Some athletes’ efforts to share the Olympic experience with their fans and followers have turned into a nightmare for Olympic security.
Security at the London Olympics was potentially threatened after several athletes posted their official Olympic Village passes on Twitter, the Daily Mail reported.
The International Olympic Committee have their own Social Media Guidelines, which states that athletes are not to “disclose any information which is confidential or private in relation to any other person or organisation.” The guidelines, however, don’t cover photographs.
One of the first to post a pass was U.S. women’s soccer star Carli Lloyd, who is active on Twitter and has been giving a behind-the-scenes look at her Olympics experience. Excited about receiving her Olympic Village lanyard, she tweeted a photo of her pass nine days ago to her 51,000 Twitter followers, with the caption, “All set ready to go!!!”
British rower Zac Purchase did the same thing a few days later, posting two photos of his pass to over 4,700 followers. The first showed his excitement with the caption, “Look what I have just been given on the plane! Now to make official! Woohoo!”
Purchase was more critical of the second photo. “Terrible photo, why oh why can’t I have a photo where I don’t look like I’m a convict!” he tweeted.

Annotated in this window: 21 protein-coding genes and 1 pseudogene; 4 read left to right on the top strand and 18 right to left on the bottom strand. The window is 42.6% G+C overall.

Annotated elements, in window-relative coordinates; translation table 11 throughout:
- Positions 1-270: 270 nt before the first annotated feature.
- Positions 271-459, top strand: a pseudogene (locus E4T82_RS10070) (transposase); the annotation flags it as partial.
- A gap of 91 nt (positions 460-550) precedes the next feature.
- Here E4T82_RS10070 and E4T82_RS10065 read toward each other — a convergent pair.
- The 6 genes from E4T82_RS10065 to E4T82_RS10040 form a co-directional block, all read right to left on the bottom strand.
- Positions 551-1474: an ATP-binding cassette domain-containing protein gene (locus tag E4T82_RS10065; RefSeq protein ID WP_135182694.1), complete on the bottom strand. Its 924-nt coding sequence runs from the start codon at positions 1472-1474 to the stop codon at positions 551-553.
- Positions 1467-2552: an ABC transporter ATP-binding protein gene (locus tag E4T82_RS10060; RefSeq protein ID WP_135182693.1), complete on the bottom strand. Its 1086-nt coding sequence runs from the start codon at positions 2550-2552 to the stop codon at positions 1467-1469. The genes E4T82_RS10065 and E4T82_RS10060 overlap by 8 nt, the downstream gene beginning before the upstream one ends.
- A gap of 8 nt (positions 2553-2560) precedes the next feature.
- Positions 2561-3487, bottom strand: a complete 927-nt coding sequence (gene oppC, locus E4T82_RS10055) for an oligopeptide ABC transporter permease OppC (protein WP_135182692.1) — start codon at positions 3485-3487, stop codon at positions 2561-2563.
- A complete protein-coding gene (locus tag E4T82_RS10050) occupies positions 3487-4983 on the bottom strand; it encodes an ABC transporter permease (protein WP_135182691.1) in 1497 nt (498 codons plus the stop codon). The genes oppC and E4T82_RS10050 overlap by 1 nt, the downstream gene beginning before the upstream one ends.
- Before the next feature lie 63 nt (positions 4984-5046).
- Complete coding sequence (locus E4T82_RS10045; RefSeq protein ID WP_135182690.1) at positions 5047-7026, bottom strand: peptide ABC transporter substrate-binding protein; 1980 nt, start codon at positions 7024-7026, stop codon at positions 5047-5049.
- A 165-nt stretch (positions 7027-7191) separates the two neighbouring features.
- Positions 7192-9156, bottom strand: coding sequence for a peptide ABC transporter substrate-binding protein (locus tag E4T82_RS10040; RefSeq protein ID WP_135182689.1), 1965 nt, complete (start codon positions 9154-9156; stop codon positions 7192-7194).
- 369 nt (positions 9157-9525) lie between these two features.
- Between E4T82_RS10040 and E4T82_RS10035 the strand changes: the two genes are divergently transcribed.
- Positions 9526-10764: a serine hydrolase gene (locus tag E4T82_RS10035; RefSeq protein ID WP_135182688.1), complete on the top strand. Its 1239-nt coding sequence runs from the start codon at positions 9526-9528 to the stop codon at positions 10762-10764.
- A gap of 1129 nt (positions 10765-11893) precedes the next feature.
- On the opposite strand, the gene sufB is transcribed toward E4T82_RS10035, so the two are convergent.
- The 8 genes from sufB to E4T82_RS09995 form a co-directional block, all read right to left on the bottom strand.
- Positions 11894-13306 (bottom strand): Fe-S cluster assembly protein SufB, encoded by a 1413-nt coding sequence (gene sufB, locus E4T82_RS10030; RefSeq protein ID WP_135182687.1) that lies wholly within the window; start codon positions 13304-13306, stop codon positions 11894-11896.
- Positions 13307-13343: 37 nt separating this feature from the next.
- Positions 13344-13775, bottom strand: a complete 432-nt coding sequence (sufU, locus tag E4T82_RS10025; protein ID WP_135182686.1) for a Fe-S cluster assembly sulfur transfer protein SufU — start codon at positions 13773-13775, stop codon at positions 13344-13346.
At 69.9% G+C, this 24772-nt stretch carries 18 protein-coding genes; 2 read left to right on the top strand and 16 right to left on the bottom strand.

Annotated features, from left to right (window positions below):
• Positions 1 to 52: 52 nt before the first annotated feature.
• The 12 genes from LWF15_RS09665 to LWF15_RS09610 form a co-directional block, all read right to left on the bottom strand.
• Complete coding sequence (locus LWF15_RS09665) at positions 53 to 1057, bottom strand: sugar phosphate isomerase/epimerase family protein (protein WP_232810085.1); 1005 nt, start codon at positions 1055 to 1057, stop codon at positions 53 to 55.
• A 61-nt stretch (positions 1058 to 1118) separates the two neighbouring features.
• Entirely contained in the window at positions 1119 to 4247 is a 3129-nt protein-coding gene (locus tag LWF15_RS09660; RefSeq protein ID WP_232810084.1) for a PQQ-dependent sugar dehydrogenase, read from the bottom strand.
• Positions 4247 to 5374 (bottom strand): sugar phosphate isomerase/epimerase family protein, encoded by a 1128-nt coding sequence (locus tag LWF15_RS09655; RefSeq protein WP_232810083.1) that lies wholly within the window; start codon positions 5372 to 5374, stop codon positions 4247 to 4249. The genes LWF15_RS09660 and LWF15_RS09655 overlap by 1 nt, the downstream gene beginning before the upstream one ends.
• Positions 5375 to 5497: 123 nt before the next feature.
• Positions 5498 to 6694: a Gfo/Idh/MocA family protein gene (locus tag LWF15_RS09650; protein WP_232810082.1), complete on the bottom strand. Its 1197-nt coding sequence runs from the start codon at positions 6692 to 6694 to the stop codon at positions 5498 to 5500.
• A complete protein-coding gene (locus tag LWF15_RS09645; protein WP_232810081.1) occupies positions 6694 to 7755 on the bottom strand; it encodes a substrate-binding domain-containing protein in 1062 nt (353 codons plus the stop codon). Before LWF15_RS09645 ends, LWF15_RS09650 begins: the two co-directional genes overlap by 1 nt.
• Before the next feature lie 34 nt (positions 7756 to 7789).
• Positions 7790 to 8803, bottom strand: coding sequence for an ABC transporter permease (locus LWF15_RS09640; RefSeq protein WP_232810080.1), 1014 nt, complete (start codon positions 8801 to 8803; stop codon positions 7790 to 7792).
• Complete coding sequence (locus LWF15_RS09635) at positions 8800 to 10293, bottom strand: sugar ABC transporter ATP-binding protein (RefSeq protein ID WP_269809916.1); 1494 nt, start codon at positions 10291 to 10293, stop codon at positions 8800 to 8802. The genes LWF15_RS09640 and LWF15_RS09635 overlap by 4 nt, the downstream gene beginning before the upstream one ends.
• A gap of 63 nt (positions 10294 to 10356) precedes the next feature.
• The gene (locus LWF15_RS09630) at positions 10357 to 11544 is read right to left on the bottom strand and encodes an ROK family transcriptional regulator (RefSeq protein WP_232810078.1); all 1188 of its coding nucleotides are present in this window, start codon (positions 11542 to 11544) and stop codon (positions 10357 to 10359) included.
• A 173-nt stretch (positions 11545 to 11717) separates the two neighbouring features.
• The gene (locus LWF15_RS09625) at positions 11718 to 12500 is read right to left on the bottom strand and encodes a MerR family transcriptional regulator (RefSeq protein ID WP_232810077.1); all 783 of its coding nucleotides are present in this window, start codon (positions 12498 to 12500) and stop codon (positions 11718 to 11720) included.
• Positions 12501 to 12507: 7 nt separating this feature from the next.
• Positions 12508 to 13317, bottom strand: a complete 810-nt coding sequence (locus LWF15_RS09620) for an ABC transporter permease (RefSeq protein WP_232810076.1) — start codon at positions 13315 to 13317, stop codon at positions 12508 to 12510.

Lloyd and Purchase have since deleted their pass photos from Twitter.
Olympic officials are now worried that the barcodes could be duplicated; the passes don’t feature infrared or microchip technology. All of the photos that Lloyd and Purchase posted had both their barcode that gained them entry into Olympic Village and a breakdown of which areas they could access plainly visible.
“What you’ve got here is a really stupid situation where athletes have been given important security documents and have compromised those documents by showing the information contained to all and sundry,” Will Geddes, the head of IPC, told the Daily Mail.
Security is reminding athletes not to tweet or photograph their passes in the future.
“It’s incumbent upon the organisers to see this type of thing happening, they were under no illusions as to how big a part social media would play in these games,” Geddes added.
This comes just one day after a member of the Greek Olympic team was expelled for posting a racist tweet.
Photo via Twitter
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